voice for democracy

Hong Kong election set to field no pro-democracy candidates – Nikkei Asia

Beijing-led process designed to shut out opposition politicians
HONG KONG — The upcoming legislative election here is strongly expected to have no pro-democracy candidates on the ballot under changes engineered by the central Chinese government in Beijing.
Hong Kong starts taking applications Saturday from Legislative Council hopefuls for the Dec. 19 vote.
But fewer than a quarter of the seats will be directly elected this time around, and each candidate must be vetted in advance as sufficiently patriotic.
The Democratic Party, the largest pro-democracy party, said Oct. 11 that it would not back any candidates. It was divided on whether to boycott the election altogether. The door was left open for members to run on their own, but none did.
Neither the Civic Party nor the Hong Kong Association for Democracy and People’s Livelihood put forth any contenders.
Gone is the lively atmosphere of past election seasons, when candidates would introduce themselves to commuters by train stations.
Just 20 of the 90 seats will be decided directly by voters. Another 40 will be filled by an Election Committee dominated by those willing to do Beijing’s bidding. The other 30 seats are for so-called functional constituencies representing industrial and other sectors.
Previously, a candidate needed only to be nominated by 100 citizens to run. Now an Election Committee recommendation is needed, significantly stacking the deck against pro-democracy hopefuls.
“In simple words, the future elections in Hong Kong are all Chinese-characteristic elections,” said Ivan Choy, senior lecturer in the government and public administration department at the Chinese University of Hong Kong.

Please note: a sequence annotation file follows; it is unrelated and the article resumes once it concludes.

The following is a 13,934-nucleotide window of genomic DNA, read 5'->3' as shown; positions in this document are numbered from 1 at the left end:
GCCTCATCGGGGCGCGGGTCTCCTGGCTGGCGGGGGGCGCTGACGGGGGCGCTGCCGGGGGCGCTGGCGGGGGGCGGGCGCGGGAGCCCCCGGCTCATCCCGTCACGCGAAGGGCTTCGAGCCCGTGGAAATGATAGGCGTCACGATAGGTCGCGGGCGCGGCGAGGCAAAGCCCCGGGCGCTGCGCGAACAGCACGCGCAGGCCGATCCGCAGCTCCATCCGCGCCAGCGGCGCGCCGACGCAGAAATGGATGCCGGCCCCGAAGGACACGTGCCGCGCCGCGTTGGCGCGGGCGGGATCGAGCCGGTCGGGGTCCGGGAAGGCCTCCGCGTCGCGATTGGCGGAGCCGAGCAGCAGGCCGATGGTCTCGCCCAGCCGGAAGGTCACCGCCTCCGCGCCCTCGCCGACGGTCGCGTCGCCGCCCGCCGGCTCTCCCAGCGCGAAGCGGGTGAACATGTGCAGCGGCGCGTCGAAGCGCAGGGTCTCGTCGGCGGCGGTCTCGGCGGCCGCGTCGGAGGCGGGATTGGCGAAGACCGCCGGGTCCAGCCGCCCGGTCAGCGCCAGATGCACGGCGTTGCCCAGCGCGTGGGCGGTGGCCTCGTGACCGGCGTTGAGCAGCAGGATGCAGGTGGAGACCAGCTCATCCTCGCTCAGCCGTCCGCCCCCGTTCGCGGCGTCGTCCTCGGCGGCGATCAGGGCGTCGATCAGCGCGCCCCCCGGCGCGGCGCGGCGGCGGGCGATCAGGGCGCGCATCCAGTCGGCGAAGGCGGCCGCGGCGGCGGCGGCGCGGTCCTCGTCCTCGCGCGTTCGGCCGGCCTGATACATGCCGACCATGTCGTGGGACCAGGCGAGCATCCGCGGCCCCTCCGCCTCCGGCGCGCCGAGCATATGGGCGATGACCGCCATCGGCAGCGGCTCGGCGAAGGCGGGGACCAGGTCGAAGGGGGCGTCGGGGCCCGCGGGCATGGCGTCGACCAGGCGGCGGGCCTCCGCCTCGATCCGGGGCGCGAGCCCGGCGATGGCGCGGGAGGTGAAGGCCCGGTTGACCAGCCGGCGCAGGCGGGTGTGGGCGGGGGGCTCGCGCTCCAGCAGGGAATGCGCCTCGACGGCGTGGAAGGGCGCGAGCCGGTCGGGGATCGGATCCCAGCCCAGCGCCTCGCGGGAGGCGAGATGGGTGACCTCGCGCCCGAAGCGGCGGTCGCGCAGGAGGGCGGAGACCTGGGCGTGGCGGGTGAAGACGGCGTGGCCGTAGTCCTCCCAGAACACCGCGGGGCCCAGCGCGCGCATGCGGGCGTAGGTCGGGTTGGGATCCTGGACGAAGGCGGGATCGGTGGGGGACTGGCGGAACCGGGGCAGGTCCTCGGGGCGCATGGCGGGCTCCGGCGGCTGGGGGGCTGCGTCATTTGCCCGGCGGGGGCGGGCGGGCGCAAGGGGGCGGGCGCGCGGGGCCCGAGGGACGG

Hopefuls who get the Election Committee’s green light are then prescreened for patriotism by an eligibility review committee led by Chief Secretary for Administration John Lee, who cracked down on the pro-democracy Apple Daily before it folded in June.
Multiple politicians in the centrist camp, which claims not to be pro-Beijing, will stand as candidates. Path of Democracy and Third Side have agreed to cooperate in their respective campaigns. Their four common principles include promoting democratic reforms and “safeguarding national security on the one hand and protecting the core values enshrined in the Basic Law on the other.”
But few believe that the two groups represent conventional pro-democracy values. How much support the alliance will gain is unclear.
Experience shows that “if pro-demo[cracy] supporters do not have their ideal candidate participate, they would rather not vote,” Choy said.
The absence of mainstream pro-democracy parties will have “a rather big impact” on this election’s voter turnout, he said.
The turnout in 2016 was 58%. In Macao, which has adopted a “one country, two systems” framework similar to Hong Kong, essentially excluded pro-democracy candidates from its legislative election in September. The turnout then was the lowest in its history.
The pro-Beijing faction has historically enjoyed an advantage on the Legislative Council, but the pro-democracy camp had maintained a conspicuous presence thanks to directly elected seats.
Following the mass demonstrations of 2019, China imposed a tough new national security law on Hong Kong last year that ushered in a harsh new reality.
All of the Legislative Council’s pro-democracy lawmakers have resigned or been disqualified.
The purge has extended to district councils, where pro-democracy candidates once won around 85% of the seats. More than 300, or 80%, have been driven out.
With the Legislative Council race now packed with pro-Beijing figures, an election ostensibly held to reflect the popular will no longer serves that function.
Additional reporting by Stella Wong.
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